"Coal raised from quarry was of inferior quality and hence quarry working was abandoned. A detailed prospecting of the area was thereafter carried out as a result of which Sirka and Simana were subsequently proved in the property."
Against the heading 'Type of mine-pit, Incline or Quarry' -- the entry is, 'Previously quarry. At present a number, of inclines to be sunk'. It has been clearly stated in the application that the date of first opening of the mine was 12-7-1947 and the date of closure was 'sometime in 1950' and that the average output during the period of previous working was 'nil'. On or about 10th June, 1957 came into operation, a Central Act known as the 'Coal Bearing Areas (Acquisition, and Development) Act (XX of 1957)'. The preamble states that it is an Act 'to establish in the economic interests of India, greater public control over the Coal Mining Industry and its development, by providing for the acquisition by the State of unworked land containing or likely to contain coat deposits or rights in or over such land, for the extinguishment or modification of such rights accruing by virtue of any agreement, lease, licenses or otherwise, and for matters connected thereto.'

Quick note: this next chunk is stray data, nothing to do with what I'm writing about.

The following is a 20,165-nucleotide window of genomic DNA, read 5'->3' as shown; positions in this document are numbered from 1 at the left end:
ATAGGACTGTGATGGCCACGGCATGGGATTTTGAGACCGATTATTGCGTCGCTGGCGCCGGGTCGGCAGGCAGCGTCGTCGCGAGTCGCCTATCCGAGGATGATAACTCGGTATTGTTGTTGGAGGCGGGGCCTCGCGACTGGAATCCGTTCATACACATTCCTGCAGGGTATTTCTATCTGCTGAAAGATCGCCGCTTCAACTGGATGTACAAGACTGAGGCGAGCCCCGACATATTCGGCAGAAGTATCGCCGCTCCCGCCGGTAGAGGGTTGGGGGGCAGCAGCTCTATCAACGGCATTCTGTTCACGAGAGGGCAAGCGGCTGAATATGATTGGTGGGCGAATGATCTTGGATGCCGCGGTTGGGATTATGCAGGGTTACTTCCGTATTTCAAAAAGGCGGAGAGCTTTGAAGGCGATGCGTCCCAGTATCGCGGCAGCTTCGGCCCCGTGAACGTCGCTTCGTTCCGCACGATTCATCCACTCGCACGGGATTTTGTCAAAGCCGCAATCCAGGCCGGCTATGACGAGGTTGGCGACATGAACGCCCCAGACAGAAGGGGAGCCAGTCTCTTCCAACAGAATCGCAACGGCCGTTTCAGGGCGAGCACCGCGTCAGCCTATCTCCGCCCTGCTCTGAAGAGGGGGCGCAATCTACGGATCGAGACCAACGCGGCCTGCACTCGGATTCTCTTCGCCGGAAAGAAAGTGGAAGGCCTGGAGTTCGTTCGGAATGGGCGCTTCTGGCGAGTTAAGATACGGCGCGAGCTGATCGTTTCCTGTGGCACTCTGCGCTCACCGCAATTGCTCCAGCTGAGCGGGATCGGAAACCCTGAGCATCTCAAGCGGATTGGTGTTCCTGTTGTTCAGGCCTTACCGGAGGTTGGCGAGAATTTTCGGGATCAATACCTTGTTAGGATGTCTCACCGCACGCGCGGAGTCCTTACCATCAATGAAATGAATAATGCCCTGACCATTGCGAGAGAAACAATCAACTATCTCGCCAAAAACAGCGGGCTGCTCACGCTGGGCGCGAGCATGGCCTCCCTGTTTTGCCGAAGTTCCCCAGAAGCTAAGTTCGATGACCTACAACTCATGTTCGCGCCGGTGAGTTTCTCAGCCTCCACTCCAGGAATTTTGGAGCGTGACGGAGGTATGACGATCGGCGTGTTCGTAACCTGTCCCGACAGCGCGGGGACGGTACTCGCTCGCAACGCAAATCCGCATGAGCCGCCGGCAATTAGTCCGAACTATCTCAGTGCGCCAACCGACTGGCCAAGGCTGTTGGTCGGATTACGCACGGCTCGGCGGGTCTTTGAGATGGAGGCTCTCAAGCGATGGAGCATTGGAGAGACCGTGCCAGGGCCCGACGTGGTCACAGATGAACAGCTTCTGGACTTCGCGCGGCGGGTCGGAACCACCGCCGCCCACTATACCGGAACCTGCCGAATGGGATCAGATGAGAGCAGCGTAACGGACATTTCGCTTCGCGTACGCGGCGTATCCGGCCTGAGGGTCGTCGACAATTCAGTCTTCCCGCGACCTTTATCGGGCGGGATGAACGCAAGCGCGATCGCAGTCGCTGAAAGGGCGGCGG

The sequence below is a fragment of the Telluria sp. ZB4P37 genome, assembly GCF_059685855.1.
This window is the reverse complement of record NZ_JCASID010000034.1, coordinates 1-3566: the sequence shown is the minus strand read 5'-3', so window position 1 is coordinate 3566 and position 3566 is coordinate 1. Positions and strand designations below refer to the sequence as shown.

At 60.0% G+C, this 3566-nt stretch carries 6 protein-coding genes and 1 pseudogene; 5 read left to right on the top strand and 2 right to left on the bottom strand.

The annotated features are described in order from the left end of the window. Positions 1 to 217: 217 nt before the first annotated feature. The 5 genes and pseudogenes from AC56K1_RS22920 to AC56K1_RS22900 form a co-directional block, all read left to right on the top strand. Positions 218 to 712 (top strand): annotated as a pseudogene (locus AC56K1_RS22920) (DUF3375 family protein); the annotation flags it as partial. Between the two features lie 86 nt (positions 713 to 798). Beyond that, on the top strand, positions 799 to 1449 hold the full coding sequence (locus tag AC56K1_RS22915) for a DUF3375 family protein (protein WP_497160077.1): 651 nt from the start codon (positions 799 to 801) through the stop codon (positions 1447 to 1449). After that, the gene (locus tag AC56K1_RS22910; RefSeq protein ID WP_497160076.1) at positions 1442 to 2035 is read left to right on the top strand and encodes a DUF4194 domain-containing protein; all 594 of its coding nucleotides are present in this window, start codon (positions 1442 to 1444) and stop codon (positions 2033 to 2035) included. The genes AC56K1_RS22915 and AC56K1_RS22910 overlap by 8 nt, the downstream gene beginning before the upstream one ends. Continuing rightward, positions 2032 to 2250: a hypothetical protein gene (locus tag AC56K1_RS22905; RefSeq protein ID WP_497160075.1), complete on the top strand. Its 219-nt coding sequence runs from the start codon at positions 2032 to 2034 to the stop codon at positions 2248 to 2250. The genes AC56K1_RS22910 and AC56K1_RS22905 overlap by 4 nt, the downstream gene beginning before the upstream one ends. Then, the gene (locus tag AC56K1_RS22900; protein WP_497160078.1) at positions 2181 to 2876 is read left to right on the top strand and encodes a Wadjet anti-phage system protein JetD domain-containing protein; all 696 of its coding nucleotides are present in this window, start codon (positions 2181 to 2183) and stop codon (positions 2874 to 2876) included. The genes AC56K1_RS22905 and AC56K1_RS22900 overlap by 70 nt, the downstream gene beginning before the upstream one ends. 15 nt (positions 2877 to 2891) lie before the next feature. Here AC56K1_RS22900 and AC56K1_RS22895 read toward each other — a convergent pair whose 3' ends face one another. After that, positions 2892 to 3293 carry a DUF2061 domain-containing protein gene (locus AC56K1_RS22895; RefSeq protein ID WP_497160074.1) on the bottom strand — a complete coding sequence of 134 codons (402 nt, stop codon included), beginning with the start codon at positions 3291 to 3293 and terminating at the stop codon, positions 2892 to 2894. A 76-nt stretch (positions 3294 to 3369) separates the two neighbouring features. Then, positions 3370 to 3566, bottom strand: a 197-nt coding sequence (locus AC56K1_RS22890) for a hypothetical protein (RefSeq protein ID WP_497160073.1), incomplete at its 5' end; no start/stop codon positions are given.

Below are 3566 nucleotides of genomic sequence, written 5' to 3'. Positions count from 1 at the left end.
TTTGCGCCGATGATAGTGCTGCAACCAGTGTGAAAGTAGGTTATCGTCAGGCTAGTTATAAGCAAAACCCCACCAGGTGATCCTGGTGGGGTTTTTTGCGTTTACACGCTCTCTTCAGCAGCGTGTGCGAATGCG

(3.)The provisions of Section 4 of the Act are important and the relevant part is set out below:
"4 (1) Whenever it appears to the Central Government that coal is likely to be obtained from land in any locality it may, by notification in the Official Gazette, give notice of its intention to prospect for coal therein. (4) In issuing a notification under this section the Central Government shall exclude therefrom that portion of any land in which coal mining operations are actually being carried in conformity with the provisions of any enactment, rule or order for the time being in force or any premises on which any process ancillary to the getting, dressing or preparation for sale of coal obtained as a result of such operations is being carried on are situate."